The Summit County elections board Friday disqualified a candidate from running for Lakemore council based on a felony conviction.
But, federal court records show that Tracy Douglas was charged with federal felonies, including theft of public funds, but pleaded to a misdemeanor count of theft of public funds. The other charges against him were dismissed.
Douglas, a Democratic precinct committee member, is furious and wants the board to meet as soon as possible to approve his candidacy.
“It bothers me that they are trying to throw me off the ballot and they don’t even have the facts,” Douglas, 61, said Friday afternoon in a phone interview.
The elections board certified 10 candidates who filed earlier this month to run in the May 7 primary for local office in Lakemore, Barberton and Stow.
The board then had a lengthy discussion about whether Douglas should be allowed on the ballot, based on a call the board had received from Becky Doherty, the Lakemore law director, who said Douglas had been convicted of a felony.
Assistant Summit County Prosecutor Marvin Evans made some phone calls and then had court documents delivered to the board. Based on conversations he’d had and the documents, he told the board Douglas had been convicted of theft of public documents for cashing his deceased mother’s Social Security checks. He said Douglas had been ordered to pay restitution of about $35,000.
The board was unclear about whether Douglas should be permitted to run for office and could hold office with a felony conviction. This became moot, though, when a board employee realized Douglas had circulated his own petitions to run for council. Under Ohio law, convicted felons are prohibited from circulating any petitions — either belonging to them or someone else.
The board decided Douglas shouldn’t be given ballot access, based on how he circulated his own petitions.
Tim Gorbach, the board’s Democratic chairman, said Friday afternoon that the board will be revisiting the issue. He wasn’t pleased that the board was given incorrect information about Douglas’ case.
“I think it’s pretty cut and dry,” he said. “A misdemeanor doesn’t disqualify him from the ballot or from circulating ... We’ll get straightened out and vote accordingly.”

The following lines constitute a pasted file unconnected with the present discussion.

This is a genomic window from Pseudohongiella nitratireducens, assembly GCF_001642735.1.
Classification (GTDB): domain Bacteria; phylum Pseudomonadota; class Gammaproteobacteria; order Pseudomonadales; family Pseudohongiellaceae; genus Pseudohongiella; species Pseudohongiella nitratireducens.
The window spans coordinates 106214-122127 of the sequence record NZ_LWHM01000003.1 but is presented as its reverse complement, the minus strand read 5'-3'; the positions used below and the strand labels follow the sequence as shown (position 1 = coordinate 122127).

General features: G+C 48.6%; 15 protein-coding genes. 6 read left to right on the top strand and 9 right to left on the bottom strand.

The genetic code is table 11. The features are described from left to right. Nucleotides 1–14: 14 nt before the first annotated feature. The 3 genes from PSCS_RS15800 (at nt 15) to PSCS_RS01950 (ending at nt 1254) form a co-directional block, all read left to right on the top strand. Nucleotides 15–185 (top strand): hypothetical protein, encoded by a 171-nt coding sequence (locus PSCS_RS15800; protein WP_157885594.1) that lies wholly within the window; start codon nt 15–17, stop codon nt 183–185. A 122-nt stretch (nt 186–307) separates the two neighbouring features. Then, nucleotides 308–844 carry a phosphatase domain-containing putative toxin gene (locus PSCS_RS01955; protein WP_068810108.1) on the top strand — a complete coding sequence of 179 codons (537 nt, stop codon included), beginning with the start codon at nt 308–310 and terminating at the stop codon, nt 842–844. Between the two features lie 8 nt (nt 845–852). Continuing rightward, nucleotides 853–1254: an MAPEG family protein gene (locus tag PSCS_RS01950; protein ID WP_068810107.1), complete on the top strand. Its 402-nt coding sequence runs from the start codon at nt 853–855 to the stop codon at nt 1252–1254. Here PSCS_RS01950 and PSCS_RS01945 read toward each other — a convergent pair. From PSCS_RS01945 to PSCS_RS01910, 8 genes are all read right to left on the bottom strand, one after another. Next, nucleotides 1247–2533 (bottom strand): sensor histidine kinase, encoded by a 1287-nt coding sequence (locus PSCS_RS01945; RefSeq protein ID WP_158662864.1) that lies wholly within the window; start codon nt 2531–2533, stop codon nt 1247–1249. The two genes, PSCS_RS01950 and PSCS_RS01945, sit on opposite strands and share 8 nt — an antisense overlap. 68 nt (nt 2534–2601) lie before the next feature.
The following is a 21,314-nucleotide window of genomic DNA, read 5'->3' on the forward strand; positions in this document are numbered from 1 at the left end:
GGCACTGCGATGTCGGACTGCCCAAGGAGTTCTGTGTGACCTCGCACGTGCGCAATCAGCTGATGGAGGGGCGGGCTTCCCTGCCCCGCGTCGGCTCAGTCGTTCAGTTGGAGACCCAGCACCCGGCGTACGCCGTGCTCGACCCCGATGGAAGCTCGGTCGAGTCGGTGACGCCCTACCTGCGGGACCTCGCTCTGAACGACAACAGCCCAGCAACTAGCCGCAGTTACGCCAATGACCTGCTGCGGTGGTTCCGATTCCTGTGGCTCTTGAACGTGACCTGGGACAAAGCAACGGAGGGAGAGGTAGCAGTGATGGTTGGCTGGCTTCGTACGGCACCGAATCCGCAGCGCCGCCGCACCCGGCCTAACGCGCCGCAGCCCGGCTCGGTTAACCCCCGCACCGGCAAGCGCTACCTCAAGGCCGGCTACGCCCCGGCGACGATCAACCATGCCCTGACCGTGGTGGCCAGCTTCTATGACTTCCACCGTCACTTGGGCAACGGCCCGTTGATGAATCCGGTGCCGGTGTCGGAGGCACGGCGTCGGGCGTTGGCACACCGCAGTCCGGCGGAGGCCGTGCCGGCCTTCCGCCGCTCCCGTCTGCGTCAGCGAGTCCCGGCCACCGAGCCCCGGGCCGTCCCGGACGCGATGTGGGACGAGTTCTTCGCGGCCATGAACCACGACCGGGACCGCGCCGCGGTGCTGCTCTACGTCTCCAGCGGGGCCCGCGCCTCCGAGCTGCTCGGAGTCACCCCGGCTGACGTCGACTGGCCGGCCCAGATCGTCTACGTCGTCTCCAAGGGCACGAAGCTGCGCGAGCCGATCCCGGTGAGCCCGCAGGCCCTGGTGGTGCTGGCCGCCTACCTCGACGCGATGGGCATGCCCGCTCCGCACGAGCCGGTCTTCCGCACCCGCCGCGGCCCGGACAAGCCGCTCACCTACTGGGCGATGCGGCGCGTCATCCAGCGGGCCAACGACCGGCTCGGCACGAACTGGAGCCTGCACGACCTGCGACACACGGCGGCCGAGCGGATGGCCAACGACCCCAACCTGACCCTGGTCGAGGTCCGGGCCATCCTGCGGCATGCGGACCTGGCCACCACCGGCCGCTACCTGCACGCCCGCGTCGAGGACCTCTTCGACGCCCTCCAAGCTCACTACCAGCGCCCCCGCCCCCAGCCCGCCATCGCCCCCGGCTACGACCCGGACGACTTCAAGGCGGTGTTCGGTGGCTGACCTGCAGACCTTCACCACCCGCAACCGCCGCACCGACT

The board’s deadline for certifying candidates for the May primary is 4 p.m. Tuesday.
Five candidates filed to run for four Lakemore council positions. This included incumbent council members Laura Lewis Cochran, a Democrat, and Tom Wolfe, a Republican, and Douglas, Richard Cole and Josh Timko, who are Democrats.
Douglas was charged in 2005 with several federal offenses, including theft of public funds, for signing and cashing Social Security and U.S. Treasury checks made out to his mother, who died in 1999. He pleaded guilty in 2008 to one misdemeanor count of theft of public funds and the other charges against him were dismissed. He was put on probation for two years and ordered to pay restitution of $34,759, according to federal court documents.
A court entry from 2010 showed Douglas hadn’t paid his restitution and said the remaining balance should be pursued by the U.S. Attorney’s Office’s Financial Litigation Unit.
Douglas said he thought the federal checks being sent to his mother were meant for him as the trustee of her estate and her sole survivor. He said he tried unsuccessfully to get clarification from the Social Security Administration numerous times before the charges against him were filed. He said he is still working to pay back the money he owes.
Douglas, who is retired and owned a landscaping business, said he wanted to run for council to improve the village’s finances.
“I’m tired of the incompetence in government,” he said. “That’s why I want to run for council. I want to clean up Lakemore. I want to make it more fiscally sound.”
In other business, the elections board didn’t take up the issue of whether Stow Municipal Court Judge Kim Hoover can run as a non-partisan judicial candidate in the upcoming election. The board will address this after the May 6 filing deadline for non-partisan candidates, said Joe Masich, the board’s director.
The board is scheduled to certify non-partisan candidates at its June 24 meeting.